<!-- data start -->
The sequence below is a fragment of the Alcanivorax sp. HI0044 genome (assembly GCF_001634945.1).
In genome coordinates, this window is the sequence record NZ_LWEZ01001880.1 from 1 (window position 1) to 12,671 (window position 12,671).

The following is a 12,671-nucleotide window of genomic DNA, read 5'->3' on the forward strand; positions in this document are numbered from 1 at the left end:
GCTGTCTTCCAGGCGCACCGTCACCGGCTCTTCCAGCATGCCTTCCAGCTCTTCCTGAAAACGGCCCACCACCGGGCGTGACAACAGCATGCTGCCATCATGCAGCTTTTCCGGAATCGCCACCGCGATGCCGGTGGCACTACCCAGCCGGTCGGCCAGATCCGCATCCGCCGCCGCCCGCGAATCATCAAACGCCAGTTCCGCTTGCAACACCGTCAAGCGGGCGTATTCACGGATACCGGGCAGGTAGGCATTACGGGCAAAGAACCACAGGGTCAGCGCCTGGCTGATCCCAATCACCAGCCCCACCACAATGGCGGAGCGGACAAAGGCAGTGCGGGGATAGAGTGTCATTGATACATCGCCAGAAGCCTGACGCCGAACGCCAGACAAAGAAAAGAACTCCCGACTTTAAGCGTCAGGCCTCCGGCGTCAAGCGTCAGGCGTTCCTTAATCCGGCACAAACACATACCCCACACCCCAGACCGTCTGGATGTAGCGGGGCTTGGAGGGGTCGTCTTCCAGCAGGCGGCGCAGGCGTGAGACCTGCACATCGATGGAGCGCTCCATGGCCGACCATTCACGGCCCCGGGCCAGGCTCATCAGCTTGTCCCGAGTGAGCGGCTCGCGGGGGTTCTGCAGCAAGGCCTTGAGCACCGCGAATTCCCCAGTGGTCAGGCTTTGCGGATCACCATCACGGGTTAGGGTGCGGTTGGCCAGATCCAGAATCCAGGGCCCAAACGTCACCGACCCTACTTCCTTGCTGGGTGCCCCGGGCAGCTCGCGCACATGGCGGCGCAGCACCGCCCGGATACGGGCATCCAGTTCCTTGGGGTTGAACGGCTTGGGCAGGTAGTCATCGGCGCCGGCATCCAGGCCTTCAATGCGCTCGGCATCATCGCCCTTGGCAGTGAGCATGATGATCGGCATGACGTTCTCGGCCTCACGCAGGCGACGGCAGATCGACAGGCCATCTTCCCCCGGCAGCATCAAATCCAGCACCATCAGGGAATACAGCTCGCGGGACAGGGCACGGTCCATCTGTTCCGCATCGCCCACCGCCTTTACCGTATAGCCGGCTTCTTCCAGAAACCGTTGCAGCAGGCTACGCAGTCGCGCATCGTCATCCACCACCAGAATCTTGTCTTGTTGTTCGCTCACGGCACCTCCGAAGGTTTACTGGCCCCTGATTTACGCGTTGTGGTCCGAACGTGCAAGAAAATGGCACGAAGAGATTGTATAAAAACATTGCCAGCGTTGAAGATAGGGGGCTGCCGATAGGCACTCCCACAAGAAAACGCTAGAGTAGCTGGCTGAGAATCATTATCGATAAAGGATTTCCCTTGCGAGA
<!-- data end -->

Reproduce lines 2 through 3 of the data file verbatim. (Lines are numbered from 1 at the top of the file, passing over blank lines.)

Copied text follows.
In genome coordinates, this window is the sequence record NZ_LWEZ01001880.1 from 1 (window position 1) to 12,671 (window position 12,671).

The following is a 12,671-nucleotide window of genomic DNA, read 5'->3' on the forward strand; positions in this document are numbered from 1 at the left end: